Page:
Journal of Autism and Developmental Disorders

, Volume 37, Issue 10, pp 1902–1912

Access to Care for Autism-Related Services

Authors

    • Cecil G. Sheps Center for Health Services ResearchUniversity of North Carolina at Chapel Hill
  • Alan R. Ellis
    • Cecil G. Sheps Center for Health Services ResearchUniversity of North Carolina at Chapel Hill
  • Carolyn McLaurin
    • Cecil G. Sheps Center for Health Services ResearchUniversity of North Carolina at Chapel Hill
  • Julie Daniels
    • Department of Epidemiology, School of Public HealthUniversity of North Carolina at Chapel Hill
  • Joseph P. Morrissey
    • Cecil G. Sheps Center for Health Services ResearchUniversity of North Carolina at Chapel Hill
    • Department of Health Policy and Administration, School of Public HealthUniversity of North Carolina at Chapel Hill
Original paper

DOI: 10.1007/s10803-006-0323-7

Cite this article as:
Thomas, K.C., Ellis, A.R., McLaurin, C. et al. J Autism Dev Disord (2007) 37: 1902. doi:10.1007/s10803-006-0323-7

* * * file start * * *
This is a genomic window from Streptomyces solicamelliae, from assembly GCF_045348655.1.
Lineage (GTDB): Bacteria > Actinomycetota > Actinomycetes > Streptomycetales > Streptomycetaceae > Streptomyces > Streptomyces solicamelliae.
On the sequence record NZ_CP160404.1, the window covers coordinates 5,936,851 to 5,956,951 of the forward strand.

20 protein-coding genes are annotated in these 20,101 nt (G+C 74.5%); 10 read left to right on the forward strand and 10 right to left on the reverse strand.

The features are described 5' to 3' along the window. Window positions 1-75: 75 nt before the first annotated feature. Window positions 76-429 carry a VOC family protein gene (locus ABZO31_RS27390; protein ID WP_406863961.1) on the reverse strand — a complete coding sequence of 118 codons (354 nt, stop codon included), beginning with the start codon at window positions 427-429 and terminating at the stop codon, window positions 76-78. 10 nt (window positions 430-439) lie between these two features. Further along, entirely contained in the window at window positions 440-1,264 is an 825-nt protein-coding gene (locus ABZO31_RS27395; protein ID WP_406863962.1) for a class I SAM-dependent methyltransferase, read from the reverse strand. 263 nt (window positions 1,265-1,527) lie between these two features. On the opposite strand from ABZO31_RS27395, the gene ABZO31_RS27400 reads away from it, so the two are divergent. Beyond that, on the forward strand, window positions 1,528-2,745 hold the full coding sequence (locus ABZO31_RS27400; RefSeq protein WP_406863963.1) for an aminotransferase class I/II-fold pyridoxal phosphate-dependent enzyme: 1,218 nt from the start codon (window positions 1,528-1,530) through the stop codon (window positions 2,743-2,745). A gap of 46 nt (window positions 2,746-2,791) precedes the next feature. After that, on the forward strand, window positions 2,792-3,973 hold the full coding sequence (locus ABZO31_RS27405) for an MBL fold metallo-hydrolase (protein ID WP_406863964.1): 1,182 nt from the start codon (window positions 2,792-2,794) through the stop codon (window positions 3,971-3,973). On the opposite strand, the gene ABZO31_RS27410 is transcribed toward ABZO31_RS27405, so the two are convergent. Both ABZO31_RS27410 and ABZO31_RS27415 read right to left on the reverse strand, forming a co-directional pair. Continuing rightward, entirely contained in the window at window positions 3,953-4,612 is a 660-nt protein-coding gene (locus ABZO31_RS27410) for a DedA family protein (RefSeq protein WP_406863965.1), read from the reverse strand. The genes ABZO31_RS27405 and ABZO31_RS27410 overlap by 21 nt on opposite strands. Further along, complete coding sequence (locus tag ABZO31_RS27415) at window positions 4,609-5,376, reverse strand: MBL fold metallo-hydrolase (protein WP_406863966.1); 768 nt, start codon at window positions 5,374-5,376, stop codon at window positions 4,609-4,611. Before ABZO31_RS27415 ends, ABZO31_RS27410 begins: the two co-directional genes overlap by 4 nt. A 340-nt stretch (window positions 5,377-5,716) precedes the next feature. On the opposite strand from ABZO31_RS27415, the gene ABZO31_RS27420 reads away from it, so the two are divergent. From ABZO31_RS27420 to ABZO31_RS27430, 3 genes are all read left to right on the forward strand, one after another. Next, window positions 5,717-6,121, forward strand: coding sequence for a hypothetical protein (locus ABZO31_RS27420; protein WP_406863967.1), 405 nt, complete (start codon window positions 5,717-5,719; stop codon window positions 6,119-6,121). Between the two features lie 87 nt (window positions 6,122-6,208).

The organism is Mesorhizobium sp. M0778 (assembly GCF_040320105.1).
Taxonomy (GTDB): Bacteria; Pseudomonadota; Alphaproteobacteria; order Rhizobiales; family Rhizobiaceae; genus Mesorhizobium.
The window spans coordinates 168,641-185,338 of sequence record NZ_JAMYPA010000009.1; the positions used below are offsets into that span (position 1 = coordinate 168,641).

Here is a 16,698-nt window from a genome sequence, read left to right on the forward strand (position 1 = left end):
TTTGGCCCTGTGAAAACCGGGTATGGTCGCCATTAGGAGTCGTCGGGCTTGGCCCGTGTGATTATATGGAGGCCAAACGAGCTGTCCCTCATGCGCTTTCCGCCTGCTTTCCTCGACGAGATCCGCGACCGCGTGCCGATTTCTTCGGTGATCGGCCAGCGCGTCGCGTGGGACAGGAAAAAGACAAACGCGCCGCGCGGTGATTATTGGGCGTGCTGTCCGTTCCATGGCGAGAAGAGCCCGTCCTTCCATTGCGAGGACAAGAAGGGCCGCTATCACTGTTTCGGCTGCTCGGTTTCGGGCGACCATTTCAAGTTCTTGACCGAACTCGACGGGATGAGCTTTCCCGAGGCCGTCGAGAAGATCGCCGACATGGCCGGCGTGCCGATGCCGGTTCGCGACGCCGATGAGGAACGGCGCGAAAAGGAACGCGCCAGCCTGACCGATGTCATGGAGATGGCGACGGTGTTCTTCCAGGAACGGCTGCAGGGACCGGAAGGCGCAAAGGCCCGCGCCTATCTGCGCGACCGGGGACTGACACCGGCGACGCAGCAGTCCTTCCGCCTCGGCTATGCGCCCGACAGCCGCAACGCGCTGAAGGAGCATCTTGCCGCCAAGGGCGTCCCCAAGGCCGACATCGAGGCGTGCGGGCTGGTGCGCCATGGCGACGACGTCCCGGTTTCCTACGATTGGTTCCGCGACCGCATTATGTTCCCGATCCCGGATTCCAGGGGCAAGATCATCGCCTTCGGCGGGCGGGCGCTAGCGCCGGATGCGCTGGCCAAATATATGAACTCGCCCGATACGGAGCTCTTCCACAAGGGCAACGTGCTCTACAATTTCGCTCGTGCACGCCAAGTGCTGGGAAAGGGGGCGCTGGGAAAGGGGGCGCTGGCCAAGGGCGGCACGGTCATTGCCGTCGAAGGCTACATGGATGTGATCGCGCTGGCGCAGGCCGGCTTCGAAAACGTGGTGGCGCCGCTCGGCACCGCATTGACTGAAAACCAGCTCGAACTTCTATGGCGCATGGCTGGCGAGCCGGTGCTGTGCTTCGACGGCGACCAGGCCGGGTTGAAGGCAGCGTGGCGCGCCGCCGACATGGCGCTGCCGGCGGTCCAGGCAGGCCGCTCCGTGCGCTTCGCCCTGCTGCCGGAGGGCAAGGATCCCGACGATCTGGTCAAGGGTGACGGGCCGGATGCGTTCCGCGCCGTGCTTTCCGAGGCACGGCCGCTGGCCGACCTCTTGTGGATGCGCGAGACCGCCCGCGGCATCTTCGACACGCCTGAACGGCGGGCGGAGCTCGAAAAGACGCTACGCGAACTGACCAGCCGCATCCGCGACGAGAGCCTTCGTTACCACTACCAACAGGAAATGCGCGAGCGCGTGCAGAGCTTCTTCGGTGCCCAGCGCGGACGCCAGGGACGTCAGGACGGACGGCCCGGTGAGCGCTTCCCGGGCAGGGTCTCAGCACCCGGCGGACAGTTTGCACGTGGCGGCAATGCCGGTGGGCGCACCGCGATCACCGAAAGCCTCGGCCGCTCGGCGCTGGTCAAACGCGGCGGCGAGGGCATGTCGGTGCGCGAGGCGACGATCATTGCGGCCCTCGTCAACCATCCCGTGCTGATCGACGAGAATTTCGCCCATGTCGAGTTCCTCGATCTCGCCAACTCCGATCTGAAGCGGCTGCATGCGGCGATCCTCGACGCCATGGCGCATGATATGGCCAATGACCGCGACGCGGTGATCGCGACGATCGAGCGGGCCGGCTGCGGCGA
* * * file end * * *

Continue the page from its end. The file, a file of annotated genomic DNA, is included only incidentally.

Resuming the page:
Abstract

This paper identifies family characteristics associated with use of autism-related services. A telephone or in-person survey was completed during 2003–2005 by 383 North Carolina families with a child 11 years old or younger with ASD. Access to care is limited for racial and ethnic minority families, with low parental education, living in nonmetropolitan areas, and not following a major treatment approach. Service use is more likely when parents have higher stress. Families use a broad array of services; the mix varies with child ASD diagnosis and age group. Disparities in service use associated with race, residence and education point to the need to develop policy, practice and family-level interventions that can address barriers to services for children with ASD.

Keywords

AutismServicesAccess

Copyright information

© Springer Science+Business Media, LLC 2007